0

The most powerful people in Canadian arts and media

Filtering out our 2014 Power List to rank the top 13 from the world of arts and media


 
Canadian rapper Drake performs at the fifth annual OVO Fest in Toronto this summer. (Jack Boland/Toronto Sun/QMI Agency)

Canadian rapper Drake performs at the fifth annual OVO Fest in Toronto this summer. (Jack Boland/Toronto Sun/QMI Agency)

The 50 names on our 2014 Power List were released last week—naming the most powerful people in Canada. It’s a diverse list we put together with complete subjectivity, and finding commonalities among the group of 50 can make it hard to debate the list. So to help that debate along, we’ve cut the list along three lines. Here, we filter out and rank the 13 names from the arts and media industries. Do you agree with our list? Is there someone who deserves an honourary mention? We invite you to write in our comments, tweet at us, or join us on Facebook to offer your own powerful case for a different list.

POWER50_ICONS__SOLO

This symbol indicates our weighting of the individual’s institutional standing. No surprise that the newly named head of Canada’s biggest bank ranks the maximum five. On the other hand, while we detect serious power in the creative clout of a certain movie director, he doesn’t head a studio or produce his own films, so we award him only a single blue pillar icon.

POWER50_ICONS__SOLO2

This tells you how much timing mattered in our choice of a given individual, based on the way things look to us in late 2014. Power expresses itself, after all, through the tasks of the moment. You won’t have to read very far into our list to see that we recognize the pressing priority of the Ebola challenge: Five clocks to a doctor near the centre of the crisis. The same principle works in reverse: Names from sports that made our 2013 list because we were looking ahead to the 2014 Winter Olympics in Russia have fallen off entirely.

POWER50_ICONS__SOLO3

The power that flows from great ideas is perhaps the most appealing kind. So we enjoy awarding multiple light bulbs to, as you’ll see, a university resident with new notions about linking academia to the community, or a young doc with new ways of thinking about the health of old folks.

Maclean’s 2014 Power List: The most powerful in arts and media

#13: Christina Jennings (#50 on our Power List)
Mystery export

POWER50_ICONS_INST_
POWER50_ICONS__TEMP_
POWER50_ICONS__IDEAS_3

Rising Stars 2012: CFC BBQ - 2012 Toronto International Film Festival

A former town planner, Christina Jennings started the Toronto-based production company Shaftesbury in 1987, which creates and distributes original programming. But her biggest success has come recently with Murdoch Mysteries, a detective series set in Toronto at the turn of the 20th century. Originally aired on City TV and now on the CBC, it broadcast its 100th episode this year, and has been aggressively sold to international markets: “It’s amazing to create a Canadian show that’s a hit in prime time; that’s a hit in France, dubbed; that’s a hit in England,” Jennings says. It helps that the show fills a broadcasting niche as the kind of non-serialized crime drama most U.S. networks don’t make anymore: “You can miss a few episodes and it doesn’t matter,” Jennings explains. “You can have season 2 back-to-back with season 8 and it doesn’t make a difference.” — Jaime J. Weinman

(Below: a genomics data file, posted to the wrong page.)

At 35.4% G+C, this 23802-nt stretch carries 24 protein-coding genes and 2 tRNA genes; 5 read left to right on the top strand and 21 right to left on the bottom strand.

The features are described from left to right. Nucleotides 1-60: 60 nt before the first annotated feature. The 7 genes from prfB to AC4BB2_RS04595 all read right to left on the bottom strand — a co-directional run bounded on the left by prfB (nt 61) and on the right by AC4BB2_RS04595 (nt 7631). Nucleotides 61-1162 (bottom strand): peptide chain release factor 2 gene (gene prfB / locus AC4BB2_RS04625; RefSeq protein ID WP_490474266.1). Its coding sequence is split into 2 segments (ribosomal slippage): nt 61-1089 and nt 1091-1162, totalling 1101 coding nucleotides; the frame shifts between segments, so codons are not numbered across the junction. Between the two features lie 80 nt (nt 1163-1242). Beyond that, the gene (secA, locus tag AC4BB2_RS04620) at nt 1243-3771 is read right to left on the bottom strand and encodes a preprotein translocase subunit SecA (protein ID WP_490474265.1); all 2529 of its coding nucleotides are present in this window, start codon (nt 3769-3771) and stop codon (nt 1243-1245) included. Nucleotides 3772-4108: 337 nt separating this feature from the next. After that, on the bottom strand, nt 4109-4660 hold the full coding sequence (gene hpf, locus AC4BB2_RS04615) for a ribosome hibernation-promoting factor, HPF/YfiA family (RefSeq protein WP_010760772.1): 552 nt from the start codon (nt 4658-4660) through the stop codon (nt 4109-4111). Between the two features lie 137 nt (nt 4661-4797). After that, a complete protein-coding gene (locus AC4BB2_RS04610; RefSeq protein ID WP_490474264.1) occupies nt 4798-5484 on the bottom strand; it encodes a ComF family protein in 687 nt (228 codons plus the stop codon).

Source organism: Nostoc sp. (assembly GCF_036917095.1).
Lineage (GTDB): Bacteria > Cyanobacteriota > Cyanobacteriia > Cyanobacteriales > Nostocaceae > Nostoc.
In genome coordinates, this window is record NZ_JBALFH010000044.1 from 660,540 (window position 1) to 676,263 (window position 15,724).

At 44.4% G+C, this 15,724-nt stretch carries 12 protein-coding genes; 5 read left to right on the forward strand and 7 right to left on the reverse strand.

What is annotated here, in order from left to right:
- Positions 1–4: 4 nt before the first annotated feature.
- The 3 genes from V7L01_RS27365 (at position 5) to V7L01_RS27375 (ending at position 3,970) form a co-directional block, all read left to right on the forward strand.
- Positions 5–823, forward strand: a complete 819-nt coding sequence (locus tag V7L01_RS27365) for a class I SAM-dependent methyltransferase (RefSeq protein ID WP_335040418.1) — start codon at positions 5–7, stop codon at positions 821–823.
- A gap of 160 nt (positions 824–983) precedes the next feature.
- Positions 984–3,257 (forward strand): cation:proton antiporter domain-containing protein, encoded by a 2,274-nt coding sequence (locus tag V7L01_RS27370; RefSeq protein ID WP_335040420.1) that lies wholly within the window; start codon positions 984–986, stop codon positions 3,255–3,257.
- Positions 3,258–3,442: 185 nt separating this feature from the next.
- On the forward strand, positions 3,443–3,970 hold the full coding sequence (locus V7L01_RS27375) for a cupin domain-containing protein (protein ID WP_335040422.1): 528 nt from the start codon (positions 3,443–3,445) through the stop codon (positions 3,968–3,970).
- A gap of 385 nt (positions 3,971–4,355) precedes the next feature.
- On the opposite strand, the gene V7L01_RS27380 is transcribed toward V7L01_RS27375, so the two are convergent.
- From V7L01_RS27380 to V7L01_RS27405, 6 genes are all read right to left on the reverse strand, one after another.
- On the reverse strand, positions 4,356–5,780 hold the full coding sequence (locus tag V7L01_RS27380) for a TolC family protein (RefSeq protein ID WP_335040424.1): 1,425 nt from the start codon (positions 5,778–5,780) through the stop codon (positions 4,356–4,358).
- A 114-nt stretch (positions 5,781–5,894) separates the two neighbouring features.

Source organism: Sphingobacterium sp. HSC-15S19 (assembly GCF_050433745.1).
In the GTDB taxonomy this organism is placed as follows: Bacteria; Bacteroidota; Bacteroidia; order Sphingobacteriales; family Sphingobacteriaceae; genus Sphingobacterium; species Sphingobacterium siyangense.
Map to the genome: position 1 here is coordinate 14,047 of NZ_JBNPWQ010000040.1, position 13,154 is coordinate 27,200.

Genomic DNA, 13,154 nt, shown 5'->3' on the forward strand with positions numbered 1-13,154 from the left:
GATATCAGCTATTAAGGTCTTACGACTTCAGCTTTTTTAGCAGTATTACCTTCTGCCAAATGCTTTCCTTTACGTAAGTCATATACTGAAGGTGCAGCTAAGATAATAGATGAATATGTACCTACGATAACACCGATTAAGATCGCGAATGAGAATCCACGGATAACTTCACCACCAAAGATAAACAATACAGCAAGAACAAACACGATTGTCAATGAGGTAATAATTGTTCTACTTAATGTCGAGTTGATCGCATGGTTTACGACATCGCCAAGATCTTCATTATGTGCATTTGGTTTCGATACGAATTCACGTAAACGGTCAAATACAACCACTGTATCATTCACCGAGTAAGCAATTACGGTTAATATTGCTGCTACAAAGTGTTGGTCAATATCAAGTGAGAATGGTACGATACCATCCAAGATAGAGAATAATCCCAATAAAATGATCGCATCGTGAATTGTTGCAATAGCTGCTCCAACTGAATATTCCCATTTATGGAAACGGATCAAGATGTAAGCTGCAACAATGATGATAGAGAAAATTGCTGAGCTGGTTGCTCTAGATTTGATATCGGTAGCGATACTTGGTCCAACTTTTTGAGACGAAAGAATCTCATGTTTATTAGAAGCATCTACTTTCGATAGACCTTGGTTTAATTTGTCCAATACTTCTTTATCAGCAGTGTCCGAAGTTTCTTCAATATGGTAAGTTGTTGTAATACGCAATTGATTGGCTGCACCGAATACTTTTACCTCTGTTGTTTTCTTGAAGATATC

Back to top

#12. Yannick Nezet-Seguin (#49 on our Power List)
And then he lifts the baton

POWER50_ICONS_INST_
POWER50_ICONS__TEMP_
POWER50_ICONS__IDEAS_4

YANNICK NEZET-SEQUIN. CREDIT Marco Borggreve/YANNICK NEZET-SEQUIN

The tiny, perfect, Montreal-born music director of his hometown’s Orchestre Métropolitain turns 40 in the spring. He still looks younger than that—until he lifts a baton and orchestras thunder in response. In his third season as music director of the mighty Philadelphia Orchestra, he’s turning around its financial fortunes and revitalizing its artistic mission. He records whatever he wants—and that’s a lot—for Deutsche Grammophon, Europe’s greatest record label. He showed political clout back home when he complained about the new Quebec government’s plans to close small-town music conservatories; Philippe Couillard abandoned the plan within days. What’s next? The legendary Berlin Philharmonic will name a new music director in May. “Yannick,” as he’s known, is on everyone’s lips as a top candidate. — Paul Wells

Back to top

#11. Jeremy Charles (#48 on our Power List)
Foodie for thought

POWER50_ICONS_INST_
POWER50_ICONS__TEMP_2